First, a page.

We get why some observers wonder whether Bill Gillespie may be settling into his new life’s role of police shooting victim with just a bit too much relish. And we understand why some are prone to be giving police officers the benefit of the doubt and wanting the system to do the same simply because of the nature of their jobs.
But this David Pompeo case has gone way beyond ridiculous.
Assuming sentencing actually happens on its rescheduled Aug. 26 to 27 dates, almost four years exactly will have passed between the time Pompeo shot Gillespie and the time both will learn the consequences of the act.
Think about it. Four. Years.
That’s enough time for people to go from diapers to grade school, to get married and divorced, move to other countries and return, to battle and defeat cancer, or to lose that same fight. Yet it is not enough time for our justice system to determine what to do with a police officer who shot an unarmed man.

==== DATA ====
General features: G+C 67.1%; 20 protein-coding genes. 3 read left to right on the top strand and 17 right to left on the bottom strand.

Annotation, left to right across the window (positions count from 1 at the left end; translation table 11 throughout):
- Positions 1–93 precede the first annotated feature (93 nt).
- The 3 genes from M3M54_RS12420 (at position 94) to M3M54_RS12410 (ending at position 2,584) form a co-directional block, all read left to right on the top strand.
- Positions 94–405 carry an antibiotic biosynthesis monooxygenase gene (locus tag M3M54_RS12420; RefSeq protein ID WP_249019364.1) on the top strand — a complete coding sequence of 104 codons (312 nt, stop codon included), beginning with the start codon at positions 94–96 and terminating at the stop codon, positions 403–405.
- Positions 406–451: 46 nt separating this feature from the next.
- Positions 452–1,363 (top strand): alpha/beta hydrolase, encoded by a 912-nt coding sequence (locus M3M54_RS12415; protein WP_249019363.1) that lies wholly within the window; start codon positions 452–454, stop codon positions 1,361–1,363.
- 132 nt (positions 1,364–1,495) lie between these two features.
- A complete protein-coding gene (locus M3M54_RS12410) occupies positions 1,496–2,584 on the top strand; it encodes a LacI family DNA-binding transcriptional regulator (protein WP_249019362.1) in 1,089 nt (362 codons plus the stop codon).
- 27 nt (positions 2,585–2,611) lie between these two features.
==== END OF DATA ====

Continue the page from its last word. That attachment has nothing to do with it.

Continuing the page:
Remember, this is not a complex whodunit where investigators had to sift through a dense web of clues and testimony.
Two cops pulled over two men. One cop shot one man.
Take the testimony from each. Fact check it. Hear the experts. Weigh the case law. Listen to the arguments. Make a ruling.
Instead, we got a 20-month police investigation, followed by another 20 months floating through the court system, followed by another six months of waiting for sentencing. All the while, Pompeo remains on the public payroll and we are left to wonder who is paying all the legal fees. Is it any wonder Gillespie cries “preferential treatment?”
Something needs to change.
—Cowichan News Leader Pictorial